Quality Assurance is the overall management approach to ensuring the successful implementation of a company’s quality objectives. It covers all processes, policies, standards, tools, training, etc. that are necessary to support the successful achievement of quality objectives. Testing is a very small part of a well-integrated quality assurance strategy. A good quality assurance strategy should be both proactive and reactive.
Let’s meet halfway: quality control
The methodology that connects quality assurance with testing is quality control. This methodology focuses largely on the search for errors in the operation of the application by testing software at various test levels and types. The more types of the tests covered, the better it is for the overall tendency of discovering defects. Each level of tests covers different types of usage, e.g. acceptance tests with real users in comparison with integration tests of web services.
Quality control is heavily product-oriented. It verifies and validates the product for compliance with the users’ requirements and recommendations. Based on that, the engineers responsible for quality control write appropriate tests answering the demands. From time to time, quality control may be considered as the end of the production line or last stop of maintenance, however, this is not completely true. The intent of quality control is to prove that the product does work as intended by breaking it or finding differences between requirements and current working results, but testing itself is an endless action and testing cycles will continue until a decisive person responsible for maintaining the overall quality plan decides to stop.
Testing is in fact a part of quality control activities. It is the process of building a system with the intention of finding faults. In this approach, frequent detection is just as important as maintaining overall quality every day of the development cycle. Quality assurance should be the commitment of every person involved in the development work. The quality of software cannot be ensured by one or even several QC activities performed by one directly delegated person. From the very beginning, teams focus on quality, above all working together, listening to each other, helping each other, choosing the right tools and support process – a process that requires cooperation at every stage of software development. Quality means being responsible for one’s work from the first second to the last moment of work in production.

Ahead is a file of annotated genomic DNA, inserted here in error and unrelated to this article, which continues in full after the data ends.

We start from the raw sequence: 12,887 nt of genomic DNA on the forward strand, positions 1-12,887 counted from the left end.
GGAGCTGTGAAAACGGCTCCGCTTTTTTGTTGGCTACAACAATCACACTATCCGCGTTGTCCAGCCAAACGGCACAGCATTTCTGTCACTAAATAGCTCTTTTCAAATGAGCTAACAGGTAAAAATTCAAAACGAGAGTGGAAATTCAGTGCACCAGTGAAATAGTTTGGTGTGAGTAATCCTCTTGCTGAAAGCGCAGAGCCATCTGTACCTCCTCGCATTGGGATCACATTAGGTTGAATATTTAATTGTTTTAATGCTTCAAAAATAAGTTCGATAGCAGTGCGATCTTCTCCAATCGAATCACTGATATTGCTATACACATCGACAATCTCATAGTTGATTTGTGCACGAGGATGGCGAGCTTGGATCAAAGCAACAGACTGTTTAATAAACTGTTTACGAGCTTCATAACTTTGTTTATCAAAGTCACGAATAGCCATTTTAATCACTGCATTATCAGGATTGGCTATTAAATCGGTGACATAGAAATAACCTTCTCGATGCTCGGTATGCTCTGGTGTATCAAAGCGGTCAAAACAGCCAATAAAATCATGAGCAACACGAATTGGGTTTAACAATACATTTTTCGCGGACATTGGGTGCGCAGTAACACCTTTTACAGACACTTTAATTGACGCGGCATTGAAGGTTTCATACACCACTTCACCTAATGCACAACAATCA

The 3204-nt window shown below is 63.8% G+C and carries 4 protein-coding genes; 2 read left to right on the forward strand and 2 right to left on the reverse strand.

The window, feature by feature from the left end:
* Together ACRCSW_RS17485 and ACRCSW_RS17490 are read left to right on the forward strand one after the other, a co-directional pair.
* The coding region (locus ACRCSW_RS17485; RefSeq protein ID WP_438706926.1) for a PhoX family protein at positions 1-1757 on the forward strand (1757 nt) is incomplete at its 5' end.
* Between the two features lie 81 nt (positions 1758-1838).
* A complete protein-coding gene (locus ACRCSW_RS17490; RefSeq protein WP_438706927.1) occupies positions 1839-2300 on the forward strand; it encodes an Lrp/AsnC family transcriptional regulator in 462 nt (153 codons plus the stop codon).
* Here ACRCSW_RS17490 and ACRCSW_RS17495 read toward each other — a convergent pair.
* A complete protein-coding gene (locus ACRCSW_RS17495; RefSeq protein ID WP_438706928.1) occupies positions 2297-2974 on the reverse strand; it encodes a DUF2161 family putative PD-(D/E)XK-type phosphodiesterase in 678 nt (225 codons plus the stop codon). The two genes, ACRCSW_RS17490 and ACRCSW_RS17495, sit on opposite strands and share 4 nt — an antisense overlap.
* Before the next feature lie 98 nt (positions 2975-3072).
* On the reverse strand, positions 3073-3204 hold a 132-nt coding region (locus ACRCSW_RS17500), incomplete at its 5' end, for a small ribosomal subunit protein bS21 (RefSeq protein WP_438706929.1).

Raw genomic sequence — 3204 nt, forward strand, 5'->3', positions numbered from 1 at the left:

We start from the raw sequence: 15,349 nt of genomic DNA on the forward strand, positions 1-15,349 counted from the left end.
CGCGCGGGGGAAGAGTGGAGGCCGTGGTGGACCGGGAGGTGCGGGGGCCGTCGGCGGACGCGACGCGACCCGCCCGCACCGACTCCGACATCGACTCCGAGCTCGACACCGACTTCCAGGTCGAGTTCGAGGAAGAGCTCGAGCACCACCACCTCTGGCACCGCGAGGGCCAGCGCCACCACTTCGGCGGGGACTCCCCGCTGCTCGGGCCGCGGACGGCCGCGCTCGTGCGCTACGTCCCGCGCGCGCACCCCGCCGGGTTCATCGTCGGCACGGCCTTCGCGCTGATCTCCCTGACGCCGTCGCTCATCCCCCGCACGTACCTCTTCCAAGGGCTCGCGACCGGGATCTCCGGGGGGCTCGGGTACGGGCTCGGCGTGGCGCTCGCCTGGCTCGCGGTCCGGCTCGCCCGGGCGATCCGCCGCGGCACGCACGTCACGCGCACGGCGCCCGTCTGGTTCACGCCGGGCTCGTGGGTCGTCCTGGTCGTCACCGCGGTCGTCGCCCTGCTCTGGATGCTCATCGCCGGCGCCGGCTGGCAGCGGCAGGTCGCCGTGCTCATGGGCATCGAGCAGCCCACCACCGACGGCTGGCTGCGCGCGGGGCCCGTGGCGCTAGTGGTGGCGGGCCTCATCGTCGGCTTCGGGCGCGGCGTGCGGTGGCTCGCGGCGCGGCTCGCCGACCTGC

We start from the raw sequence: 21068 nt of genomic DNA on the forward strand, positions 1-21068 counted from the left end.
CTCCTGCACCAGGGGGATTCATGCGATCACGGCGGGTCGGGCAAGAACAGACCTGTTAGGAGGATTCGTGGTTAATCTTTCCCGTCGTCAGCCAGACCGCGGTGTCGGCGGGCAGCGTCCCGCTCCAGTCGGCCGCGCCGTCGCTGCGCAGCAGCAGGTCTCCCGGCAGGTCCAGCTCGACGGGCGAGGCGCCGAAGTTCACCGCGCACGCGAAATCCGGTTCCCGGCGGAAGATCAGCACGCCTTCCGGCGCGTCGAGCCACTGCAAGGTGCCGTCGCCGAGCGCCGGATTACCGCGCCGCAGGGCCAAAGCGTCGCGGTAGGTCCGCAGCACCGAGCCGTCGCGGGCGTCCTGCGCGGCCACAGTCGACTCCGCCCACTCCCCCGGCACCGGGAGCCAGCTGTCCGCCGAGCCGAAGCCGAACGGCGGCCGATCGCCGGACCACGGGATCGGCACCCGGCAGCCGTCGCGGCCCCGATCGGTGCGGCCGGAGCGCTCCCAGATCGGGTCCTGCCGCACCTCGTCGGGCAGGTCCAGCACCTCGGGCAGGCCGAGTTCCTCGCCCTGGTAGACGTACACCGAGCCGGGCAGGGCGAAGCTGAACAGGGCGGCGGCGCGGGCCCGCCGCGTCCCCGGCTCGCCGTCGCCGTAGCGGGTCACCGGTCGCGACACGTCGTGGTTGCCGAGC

The key to your project’s success and why it’s so important
Testing software is important because we all make mistakes, it doesn’t matter how cautious we are. No one is infallible. Some of these errors are small, but there are also those that are expensive and even dangerous – that’s why it’s better to find errors at early stages or even before starting actual development.
Since we assume in advance that the results of our work may contain defects, we must ensure that they are found and corrected. By combining the two approaches described in this article, we have a greater chance of success. Isn’t that what we all want?